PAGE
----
Another Daksh India blog post states, “Salman had to sit through 47 hearings in 220 days. That translates to roughly 4- 5 days between hearings. As per the DAKSH data, this number would be very different for a regular Ram or Shyam. According to our data, on average, a case in the Bombay High Court would have to wait 51 days between hearings. In number speak this means that to go through the same number of hearings that Salman’s case did in 7 months, another criminal appeal would take more than 6 and a half years! Apart from the query as to why a case needs to go through 47 hearings, there is the more obvious question – Doesn’t everyone have the same need for speed((y) trial)?”

Whenever Salman’s family members were asked about the case, they spoke about how stressed they were with the sword of the case hanging over their collective heads. They spoke about the resources that were pooled in for the legal proceedings, and how Salman was presenting a smiling face to the world despite the possibility of a conviction. Well, we can’t say anything about the stress, Anirudh Sethi’s blog dismisses the notion that the trial made any dent in the star’s deep pockets. “People are saying he has just walked away. He has been in the jail for few days. He has spent over Rs 20-25 crore (on the case). Besides this, what about the tension that he and everyone went through all this time?” Salim, once a part of a blockbuster scriptwriting team, told PTI.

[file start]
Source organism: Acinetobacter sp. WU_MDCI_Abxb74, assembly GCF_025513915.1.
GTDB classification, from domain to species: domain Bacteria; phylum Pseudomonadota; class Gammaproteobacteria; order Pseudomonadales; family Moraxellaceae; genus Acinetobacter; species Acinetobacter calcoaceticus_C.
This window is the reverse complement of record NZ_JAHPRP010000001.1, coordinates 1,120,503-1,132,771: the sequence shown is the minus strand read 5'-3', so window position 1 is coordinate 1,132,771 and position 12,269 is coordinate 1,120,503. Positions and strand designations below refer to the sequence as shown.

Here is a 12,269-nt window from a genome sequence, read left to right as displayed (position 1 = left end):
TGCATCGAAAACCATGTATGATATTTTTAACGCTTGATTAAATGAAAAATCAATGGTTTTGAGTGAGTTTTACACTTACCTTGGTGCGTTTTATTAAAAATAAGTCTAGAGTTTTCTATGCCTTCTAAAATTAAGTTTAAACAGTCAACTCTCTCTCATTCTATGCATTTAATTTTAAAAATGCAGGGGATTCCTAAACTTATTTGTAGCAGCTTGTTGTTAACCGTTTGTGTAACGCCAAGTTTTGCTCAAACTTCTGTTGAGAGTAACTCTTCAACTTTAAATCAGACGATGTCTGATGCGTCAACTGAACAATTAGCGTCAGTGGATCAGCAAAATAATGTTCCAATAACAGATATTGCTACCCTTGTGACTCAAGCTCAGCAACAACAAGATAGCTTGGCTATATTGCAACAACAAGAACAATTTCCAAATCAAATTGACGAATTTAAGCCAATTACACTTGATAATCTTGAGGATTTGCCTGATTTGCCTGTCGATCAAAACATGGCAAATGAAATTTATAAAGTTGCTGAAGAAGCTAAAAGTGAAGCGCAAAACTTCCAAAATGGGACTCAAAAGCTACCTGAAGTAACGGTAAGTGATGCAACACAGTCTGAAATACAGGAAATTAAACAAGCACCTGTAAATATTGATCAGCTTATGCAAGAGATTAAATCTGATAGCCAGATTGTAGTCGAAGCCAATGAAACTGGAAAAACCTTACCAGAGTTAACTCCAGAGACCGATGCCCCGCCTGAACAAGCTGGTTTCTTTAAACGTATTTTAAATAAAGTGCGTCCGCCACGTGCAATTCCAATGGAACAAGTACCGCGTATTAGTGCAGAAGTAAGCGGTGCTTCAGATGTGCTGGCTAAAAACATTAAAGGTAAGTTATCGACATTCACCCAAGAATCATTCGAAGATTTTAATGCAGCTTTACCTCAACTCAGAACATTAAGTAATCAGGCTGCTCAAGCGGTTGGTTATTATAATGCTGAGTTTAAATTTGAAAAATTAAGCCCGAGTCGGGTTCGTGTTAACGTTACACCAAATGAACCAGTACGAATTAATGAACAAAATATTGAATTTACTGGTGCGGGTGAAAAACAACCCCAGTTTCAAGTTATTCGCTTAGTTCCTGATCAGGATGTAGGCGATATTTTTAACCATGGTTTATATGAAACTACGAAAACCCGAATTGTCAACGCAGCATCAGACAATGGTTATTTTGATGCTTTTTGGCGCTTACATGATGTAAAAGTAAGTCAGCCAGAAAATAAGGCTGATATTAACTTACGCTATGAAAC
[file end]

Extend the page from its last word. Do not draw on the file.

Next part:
For his films, Salman is not known to charge a penny. He takes a 50 per cent share of the profit, said a source in Rajshri films which produced his latest movie Prem Ratan Dhan Payo. Just the opening day’s collection of Prem Ratan – Rs 40.35 crore – would have been more than enough for the legal expenditure figure quoted by Salim. The box office collections of Prem Ratan till this Friday stood at around Rs 210 crore (Salman has made it a habit to propel his films past Rs 200 crore). Add to this the earnings from music and overseas and telecast rights. The total earnings from the Rs 150-crore movie are expected to cross Rs 250 crore. If so, Salman will take home Rs 50 crore.”

The Salman Khan case caught the imagination of people not just because there is a star involved, but also because it was a test of the Indian judiciary. Would it step up to the plate even when a moneyed celebrity was involved? After the verdict, the answer seems to be NO. Pooja Kshirsagar took to her blog to ask some questions about the trial and Salman’s acquittal. “I don’t understand how an institution as large and prominent as the High Court can give such a verdict just because there aren’t proofs enough to prove anyone guilty. Or maybe things were manipulated because corruption is not something alien to us. But we consider our legal system, our Judiciary, among the three pillars of the society and if verdicts like this come up, will anyone trust the system? Isn’t it completely baseless and irrelevant to assume that no one actually drove the car that night because there are no proofs to prove it? 

This is how our judicial system works! You never know who will accuse you of killing someone when you wouldn’t even be knowing the victim, or who would set you free for killing people (the latter is possible only when you have lots of money and contacts, of course)!”

The #SalmanVerdict was a clear mockery of justice for many people, and in such a case, sarcastic comments cannot be far behind. Take a look at this blog which lists down the best tweets that sum up what people felt about the #SalmanVerdict.